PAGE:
-matching is definetly doable. the %match are much better compared to other fields such as plastics, ENT, ortho, dermatology, radiation oncology, optho, urology, general surgery.. there are alot of spots. 1100! radiology is busy. in the united states, radiology amounted to 100 billion last year.



    -so, in a positive note, the statistics for matching are in your favor even if you not a buff candidate. just be smart in how you decide to apply. get a reliable advisor which i sometimes wish i had but to tell you the truth you can figure it out and by surfing the net. just be wary of what you read.



    - on a side note, i am kind of inebriated right now, enjoying my 4th year. <GOD... 4TH YEAR RULES>
     
  7. 2muchplanning

    2muchplanning Member
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    Wow, that's one eloquent post for being under the influence. Anyway, thanks for the comments the thoroughness helps.
     
  8. PublicHealth

    PublicHealth Membership Revoked
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    MD/PhD....PhD in which area is recommend?
     
  9. Resident Alien

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    phd in BME stuff, whatever that degree is. The graduautes from my school who were MDPhD and matched at good programs did stuff like work on MRI sequences, that sort of stuff us straight MD folks cant understand ;). but i dont know of a recommended phd per se.
     
  10. Quixotic

    Quixotic Member
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    What is the significance of where you did a residency when it comes time to get a job? If I end up in BFN Arkansas for residency, can I get a job in Denver making good money?

    Q
     
  11. tigershark

    tigershark Senior Member
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    Many of the rads groups in the desirable locations wont even talk to you without a fellowship, and where you did your residency influences what fellowships are available to you.

    Generally speaking, if you do your residency in BFN you are gonna end up working in that same area/region.
     
  12. Quixotic

    Quixotic Member
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    So it sounds like one year of internship, four years of residency then another two of subspecialty fellowship. How are people selected for fellowships? Do you have to have a good residency program and have multiple publications? Shoot, I maybe I should consider Ortho. I initially went away from Ortho due to the time commitment, now it looks to be the better choice.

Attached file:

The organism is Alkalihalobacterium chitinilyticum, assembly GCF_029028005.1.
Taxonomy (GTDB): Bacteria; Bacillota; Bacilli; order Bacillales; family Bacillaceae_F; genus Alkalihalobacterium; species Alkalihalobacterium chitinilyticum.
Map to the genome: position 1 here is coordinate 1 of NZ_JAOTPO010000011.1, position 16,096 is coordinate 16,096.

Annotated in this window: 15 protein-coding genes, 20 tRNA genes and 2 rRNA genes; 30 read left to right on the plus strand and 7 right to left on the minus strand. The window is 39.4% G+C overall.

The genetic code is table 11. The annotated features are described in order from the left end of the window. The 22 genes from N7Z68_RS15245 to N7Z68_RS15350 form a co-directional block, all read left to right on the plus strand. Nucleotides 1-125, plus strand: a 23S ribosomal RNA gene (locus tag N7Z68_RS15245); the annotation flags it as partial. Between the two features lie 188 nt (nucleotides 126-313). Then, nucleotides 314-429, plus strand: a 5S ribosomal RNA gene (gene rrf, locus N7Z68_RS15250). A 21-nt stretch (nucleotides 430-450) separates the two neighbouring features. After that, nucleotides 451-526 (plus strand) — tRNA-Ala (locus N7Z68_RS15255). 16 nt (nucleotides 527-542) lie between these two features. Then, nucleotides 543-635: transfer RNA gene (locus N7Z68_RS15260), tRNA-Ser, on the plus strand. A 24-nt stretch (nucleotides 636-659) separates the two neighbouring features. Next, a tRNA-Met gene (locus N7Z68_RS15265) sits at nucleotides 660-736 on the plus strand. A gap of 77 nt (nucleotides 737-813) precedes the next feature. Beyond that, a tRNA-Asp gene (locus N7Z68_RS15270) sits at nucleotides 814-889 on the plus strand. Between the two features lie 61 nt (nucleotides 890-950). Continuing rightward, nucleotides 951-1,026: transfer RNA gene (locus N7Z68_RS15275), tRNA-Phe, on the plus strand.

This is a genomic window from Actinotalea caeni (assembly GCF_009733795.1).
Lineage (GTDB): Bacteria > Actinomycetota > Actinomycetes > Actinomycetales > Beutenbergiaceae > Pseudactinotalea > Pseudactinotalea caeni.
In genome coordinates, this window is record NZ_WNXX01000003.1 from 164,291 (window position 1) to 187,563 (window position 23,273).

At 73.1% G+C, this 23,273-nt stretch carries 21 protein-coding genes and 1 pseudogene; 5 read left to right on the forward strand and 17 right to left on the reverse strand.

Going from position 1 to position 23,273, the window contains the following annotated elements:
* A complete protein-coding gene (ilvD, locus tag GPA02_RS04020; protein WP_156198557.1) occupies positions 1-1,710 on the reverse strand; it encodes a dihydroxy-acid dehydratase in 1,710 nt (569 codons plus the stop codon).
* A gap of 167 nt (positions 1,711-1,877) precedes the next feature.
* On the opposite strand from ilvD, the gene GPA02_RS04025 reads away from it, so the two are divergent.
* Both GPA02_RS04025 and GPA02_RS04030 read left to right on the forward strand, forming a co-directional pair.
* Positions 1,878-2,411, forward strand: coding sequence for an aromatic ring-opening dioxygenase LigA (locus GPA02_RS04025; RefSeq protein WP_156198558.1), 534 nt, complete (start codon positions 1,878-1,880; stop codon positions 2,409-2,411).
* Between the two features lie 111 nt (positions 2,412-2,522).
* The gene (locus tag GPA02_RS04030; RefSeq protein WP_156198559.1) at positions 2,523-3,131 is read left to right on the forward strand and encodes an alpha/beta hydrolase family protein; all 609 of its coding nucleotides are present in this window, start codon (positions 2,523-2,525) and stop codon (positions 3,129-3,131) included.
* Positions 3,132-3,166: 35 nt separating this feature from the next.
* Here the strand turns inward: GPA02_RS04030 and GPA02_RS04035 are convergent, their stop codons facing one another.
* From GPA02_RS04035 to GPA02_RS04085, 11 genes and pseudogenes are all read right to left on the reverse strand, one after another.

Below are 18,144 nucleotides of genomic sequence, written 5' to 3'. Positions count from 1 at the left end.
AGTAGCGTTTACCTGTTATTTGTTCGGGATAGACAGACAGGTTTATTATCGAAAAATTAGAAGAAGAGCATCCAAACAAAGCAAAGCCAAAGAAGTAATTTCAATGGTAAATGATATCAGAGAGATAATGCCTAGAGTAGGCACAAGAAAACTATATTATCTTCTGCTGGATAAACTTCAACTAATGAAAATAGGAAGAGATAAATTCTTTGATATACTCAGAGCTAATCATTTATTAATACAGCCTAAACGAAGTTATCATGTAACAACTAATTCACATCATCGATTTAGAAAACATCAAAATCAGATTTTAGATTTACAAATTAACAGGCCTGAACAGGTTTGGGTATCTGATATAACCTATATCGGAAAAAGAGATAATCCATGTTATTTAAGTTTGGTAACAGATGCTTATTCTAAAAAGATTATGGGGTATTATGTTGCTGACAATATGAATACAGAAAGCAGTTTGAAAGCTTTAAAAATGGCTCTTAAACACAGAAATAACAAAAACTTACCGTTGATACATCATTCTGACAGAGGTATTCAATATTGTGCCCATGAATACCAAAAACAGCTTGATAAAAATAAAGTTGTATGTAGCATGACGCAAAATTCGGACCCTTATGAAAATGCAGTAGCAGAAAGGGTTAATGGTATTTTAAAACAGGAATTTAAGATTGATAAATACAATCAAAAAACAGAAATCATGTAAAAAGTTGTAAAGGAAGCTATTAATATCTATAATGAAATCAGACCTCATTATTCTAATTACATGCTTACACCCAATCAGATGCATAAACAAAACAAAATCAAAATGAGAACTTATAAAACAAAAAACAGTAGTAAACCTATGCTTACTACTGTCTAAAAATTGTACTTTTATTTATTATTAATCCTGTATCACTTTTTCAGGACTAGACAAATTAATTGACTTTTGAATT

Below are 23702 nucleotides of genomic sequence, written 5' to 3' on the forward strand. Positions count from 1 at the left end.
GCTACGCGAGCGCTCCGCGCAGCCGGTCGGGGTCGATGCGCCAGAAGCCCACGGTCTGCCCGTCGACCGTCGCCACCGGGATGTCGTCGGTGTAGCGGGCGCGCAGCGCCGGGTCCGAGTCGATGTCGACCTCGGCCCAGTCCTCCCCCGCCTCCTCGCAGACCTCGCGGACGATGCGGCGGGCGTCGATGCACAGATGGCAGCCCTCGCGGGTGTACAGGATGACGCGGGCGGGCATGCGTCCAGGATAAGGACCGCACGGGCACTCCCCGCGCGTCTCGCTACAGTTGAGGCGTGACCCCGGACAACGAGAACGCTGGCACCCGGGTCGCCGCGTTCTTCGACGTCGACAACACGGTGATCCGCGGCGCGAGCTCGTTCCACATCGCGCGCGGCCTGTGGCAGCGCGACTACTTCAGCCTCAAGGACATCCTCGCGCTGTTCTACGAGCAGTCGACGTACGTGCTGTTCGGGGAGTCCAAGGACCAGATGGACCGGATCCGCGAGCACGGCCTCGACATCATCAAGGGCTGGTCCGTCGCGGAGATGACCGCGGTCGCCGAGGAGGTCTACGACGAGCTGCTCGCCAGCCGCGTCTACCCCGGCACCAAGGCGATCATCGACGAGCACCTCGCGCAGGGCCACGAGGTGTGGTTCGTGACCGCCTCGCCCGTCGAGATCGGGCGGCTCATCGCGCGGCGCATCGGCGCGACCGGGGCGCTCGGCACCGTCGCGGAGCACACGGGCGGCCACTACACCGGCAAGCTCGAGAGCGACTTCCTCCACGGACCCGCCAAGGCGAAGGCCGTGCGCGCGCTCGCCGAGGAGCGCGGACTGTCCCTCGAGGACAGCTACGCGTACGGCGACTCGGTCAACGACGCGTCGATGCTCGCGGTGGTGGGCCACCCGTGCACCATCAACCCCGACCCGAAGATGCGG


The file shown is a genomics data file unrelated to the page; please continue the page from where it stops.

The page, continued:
13. tigershark

    tigershark Senior Member
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    fellowship is one year
     
  14. zzz1

    zzz1 Member
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    What is BFN? Does this mean the midwest or something?
     
  15. Endee

    Endee AA-C
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    Well lets just say the F doesn't stand for friend. But it means in the middle of nowhere.
     
  16. Neuronix

    Neuronix Total nerd
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    I'm working on a Biophysics PhD right now developing new pulse sequences and working on multinuclear NMR/MRI with the intention of applying to rads in a few years. My understanding is that it's better, though not necessary, to do some sort of radiology-applicable research. That's a pretty broad range of topics though and you can spin it in Biophysics, Bioengineering, Neuroscience (fMRI, others), and probably others.
     
  17. bigdan

    bigdan SDN Donor
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    Classic. :thumbup: :laugh: :thumbup:

    dc
     
  18. Doctorchic2007

    Doctorchic2007 Junior Member

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    I was wondering if you needed Step II scores for radiology programs.
    I also wanted some thoughts on DO and radiologya nd what the lastest treand, in scores, good places to match that are allopathic and oseopathic??
     
  19. Shah_Patel_PT

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    I have heard that PD have been looking at Step 2 scores more than step 1 scores recently. A green book research stated that step 2 scores correlated most with board pass rates, than compared to step 1 scores and med school GPAs.
     
  20. p53

    p53 ****** for F******
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    Can you say BS?

    1) People with low step 1 scores have an uphill battle to even get a radiology interview.

    2) Step 2 scores are NOT required for majority (if not all) radiology programs.

    Bottomline: ALL applicants in radiology will have Step 1 scores available. Until radiology programs require step 2 scores, Step 1 (not Step 2) scores will remain the gold standard to assess an applicant's test taking ability and future success on radiology boards.

    As many of you know, there is a feature for program directors on ERAS that filters applicants based on Step 1 scores i.e. list radiology applicants with Step 1 scores above 240. Think about it. Since most radiology programs interview for only 2-8 spots, what is the quickest way to decrease the interview pool size?

    I promise you that a program director does not go through hundreds of applicants by hand to interview for only 2-8 spots. Keep in mind, there is no screening feature for Step 2 scores. Step 1 scores are used for interview cutoffs.

    The only exception is if you have a tie to the particular residency program. For example, interview standards are much lower for students to get interviews at their home institution. However, this is misleading because a successful radiology applicant usually has 10+ interview offers. A student with a low Step 1 score at a home institution must compete with a student with a high Step 1 score that attends that same medical school. Thus, having an interview at a home institution means very little for a successful match because the interview was granted based purely on political factors.